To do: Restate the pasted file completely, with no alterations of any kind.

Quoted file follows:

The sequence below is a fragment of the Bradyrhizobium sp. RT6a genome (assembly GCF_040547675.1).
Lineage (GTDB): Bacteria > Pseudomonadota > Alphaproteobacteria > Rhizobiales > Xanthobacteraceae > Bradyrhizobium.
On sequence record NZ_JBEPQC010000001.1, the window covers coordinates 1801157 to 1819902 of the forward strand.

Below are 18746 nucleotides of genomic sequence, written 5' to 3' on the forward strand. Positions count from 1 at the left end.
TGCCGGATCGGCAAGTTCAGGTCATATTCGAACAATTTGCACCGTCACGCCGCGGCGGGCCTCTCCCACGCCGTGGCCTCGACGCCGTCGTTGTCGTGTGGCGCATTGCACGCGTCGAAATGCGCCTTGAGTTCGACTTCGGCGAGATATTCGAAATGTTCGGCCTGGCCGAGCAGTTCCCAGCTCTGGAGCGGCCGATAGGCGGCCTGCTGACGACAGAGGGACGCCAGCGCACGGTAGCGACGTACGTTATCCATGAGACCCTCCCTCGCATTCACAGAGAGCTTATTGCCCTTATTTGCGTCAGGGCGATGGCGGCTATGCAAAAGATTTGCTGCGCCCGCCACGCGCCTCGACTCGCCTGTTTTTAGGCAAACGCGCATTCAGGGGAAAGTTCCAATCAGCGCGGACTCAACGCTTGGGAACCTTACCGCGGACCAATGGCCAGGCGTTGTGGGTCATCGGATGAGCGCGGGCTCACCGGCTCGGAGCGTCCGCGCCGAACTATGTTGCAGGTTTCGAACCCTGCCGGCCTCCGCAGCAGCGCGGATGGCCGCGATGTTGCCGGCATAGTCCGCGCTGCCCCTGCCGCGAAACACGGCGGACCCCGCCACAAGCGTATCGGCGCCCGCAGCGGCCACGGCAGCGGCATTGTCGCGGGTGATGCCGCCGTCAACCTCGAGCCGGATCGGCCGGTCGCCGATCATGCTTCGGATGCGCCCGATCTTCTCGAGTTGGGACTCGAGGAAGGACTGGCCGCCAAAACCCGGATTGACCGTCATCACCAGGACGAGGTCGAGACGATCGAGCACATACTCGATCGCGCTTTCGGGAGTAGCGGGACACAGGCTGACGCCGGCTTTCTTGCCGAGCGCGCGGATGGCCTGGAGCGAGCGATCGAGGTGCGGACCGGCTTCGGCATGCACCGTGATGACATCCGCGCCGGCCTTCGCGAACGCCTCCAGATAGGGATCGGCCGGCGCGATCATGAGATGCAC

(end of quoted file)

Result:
The sequence below is a fragment of the Bradyrhizobium sp. RT6a genome (assembly GCF_040547675.1).
Lineage (GTDB): Bacteria > Pseudomonadota > Alphaproteobacteria > Rhizobiales > Xanthobacteraceae > Bradyrhizobium.
On sequence record NZ_JBEPQC010000001.1, the window covers coordinates 1801157 to 1819902 of the forward strand.

Below are 18746 nucleotides of genomic sequence, written 5' to 3' on the forward strand. Positions count from 1 at the left end.
TGCCGGATCGGCAAGTTCAGGTCATATTCGAACAATTTGCACCGTCACGCCGCGGCGGGCCTCTCCCACGCCGTGGCCTCGACGCCGTCGTTGTCGTGTGGCGCATTGCACGCGTCGAAATGCGCCTTGAGTTCGACTTCGGCGAGATATTCGAAATGTTCGGCCTGGCCGAGCAGTTCCCAGCTCTGGAGCGGCCGATAGGCGGCCTGCTGACGACAGAGGGACGCCAGCGCACGGTAGCGACGTACGTTATCCATGAGACCCTCCCTCGCATTCACAGAGAGCTTATTGCCCTTATTTGCGTCAGGGCGATGGCGGCTATGCAAAAGATTTGCTGCGCCCGCCACGCGCCTCGACTCGCCTGTTTTTAGGCAAACGCGCATTCAGGGGAAAGTTCCAATCAGCGCGGACTCAACGCTTGGGAACCTTACCGCGGACCAATGGCCAGGCGTTGTGGGTCATCGGATGAGCGCGGGCTCACCGGCTCGGAGCGTCCGCGCCGAACTATGTTGCAGGTTTCGAACCCTGCCGGCCTCCGCAGCAGCGCGGATGGCCGCGATGTTGCCGGCATAGTCCGCGCTGCCCCTGCCGCGAAACACGGCGGACCCCGCCACAAGCGTATCGGCGCCCGCAGCGGCCACGGCAGCGGCATTGTCGCGGGTGATGCCGCCGTCAACCTCGAGCCGGATCGGCCGGTCGCCGATCATGCTTCGGATGCGCCCGATCTTCTCGAGTTGGGACTCGAGGAAGGACTGGCCGCCAAAACCCGGATTGACCGTCATCACCAGGACGAGGTCGAGACGATCGAGCACATACTCGATCGCGCTTTCGGGAGTAGCGGGACACAGGCTGACGCCGGCTTTCTTGCCGAGCGCGCGGATGGCCTGGAGCGAGCGATCGAGGTGCGGACCGGCTTCGGCATGCACCGTGATGACATCCGCGCCGGCCTTCGCGAACGCCTCCAGATAGGGATCGGCCGGCGCGATCATGAGATGCAC